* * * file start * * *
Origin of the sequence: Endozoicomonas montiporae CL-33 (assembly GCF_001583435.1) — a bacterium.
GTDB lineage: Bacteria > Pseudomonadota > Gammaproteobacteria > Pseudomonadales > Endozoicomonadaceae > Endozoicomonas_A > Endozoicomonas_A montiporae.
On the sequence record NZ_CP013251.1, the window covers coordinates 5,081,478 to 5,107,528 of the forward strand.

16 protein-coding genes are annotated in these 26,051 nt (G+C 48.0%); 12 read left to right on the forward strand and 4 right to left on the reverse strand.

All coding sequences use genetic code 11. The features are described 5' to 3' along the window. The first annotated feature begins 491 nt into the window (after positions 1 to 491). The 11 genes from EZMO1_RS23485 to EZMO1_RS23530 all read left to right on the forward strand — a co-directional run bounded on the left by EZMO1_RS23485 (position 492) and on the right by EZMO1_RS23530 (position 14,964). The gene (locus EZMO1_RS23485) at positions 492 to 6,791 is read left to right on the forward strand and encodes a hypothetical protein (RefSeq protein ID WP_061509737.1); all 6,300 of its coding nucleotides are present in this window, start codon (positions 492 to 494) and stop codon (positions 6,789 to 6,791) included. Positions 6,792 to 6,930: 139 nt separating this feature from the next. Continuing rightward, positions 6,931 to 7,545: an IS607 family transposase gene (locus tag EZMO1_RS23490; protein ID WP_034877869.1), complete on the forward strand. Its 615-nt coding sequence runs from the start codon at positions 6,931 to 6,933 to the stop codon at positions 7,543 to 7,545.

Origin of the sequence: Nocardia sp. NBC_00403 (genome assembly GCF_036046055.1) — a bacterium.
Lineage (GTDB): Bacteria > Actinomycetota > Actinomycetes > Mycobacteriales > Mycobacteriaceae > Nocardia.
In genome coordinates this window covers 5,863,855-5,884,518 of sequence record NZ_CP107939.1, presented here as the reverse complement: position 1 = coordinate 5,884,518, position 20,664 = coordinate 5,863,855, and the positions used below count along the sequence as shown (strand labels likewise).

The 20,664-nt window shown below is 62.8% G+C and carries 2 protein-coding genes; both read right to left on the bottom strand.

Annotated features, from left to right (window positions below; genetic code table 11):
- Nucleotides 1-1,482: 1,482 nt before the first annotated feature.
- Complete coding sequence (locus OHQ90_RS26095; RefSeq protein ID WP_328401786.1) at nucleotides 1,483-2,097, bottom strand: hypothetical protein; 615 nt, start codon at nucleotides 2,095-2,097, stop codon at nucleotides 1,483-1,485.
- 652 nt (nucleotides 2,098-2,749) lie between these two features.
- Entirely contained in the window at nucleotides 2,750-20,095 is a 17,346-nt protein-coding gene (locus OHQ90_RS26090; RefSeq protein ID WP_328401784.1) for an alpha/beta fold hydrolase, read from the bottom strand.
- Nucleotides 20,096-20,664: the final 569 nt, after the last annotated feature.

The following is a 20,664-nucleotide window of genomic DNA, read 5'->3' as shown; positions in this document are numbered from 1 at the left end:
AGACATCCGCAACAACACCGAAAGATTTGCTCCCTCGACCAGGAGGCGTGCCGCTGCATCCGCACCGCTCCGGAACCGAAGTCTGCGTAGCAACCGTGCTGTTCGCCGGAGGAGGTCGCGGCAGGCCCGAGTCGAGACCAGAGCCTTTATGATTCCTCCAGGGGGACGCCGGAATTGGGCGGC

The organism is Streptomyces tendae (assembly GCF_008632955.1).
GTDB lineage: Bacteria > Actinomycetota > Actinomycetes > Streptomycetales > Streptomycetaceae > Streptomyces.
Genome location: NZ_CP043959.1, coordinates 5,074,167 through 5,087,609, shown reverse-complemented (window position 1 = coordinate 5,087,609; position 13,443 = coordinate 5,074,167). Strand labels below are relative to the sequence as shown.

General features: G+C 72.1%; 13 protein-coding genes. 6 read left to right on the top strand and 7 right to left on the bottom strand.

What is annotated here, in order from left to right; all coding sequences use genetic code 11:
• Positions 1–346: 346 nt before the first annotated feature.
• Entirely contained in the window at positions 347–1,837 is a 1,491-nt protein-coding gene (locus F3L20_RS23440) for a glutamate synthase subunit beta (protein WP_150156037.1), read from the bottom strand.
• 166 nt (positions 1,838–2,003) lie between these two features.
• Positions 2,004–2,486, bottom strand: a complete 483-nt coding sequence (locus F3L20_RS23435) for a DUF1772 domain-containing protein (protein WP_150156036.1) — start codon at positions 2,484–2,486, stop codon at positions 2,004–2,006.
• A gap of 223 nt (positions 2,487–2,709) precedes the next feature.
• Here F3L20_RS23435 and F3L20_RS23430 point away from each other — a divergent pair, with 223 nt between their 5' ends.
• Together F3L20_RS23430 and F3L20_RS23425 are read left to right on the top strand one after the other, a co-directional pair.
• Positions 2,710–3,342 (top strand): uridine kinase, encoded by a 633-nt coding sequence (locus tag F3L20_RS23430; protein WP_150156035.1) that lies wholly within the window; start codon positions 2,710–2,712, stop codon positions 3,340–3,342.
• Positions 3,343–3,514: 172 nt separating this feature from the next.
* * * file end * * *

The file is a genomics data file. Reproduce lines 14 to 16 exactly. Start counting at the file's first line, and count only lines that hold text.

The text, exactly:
- Entirely contained in the window at nucleotides 2,750-20,095 is a 17,346-nt protein-coding gene (locus OHQ90_RS26090; RefSeq protein ID WP_328401784.1) for an alpha/beta fold hydrolase, read from the bottom strand.
- Nucleotides 20,096-20,664: the final 569 nt, after the last annotated feature.

The following is a 20,664-nucleotide window of genomic DNA, read 5'->3' as shown; positions in this document are numbered from 1 at the left end: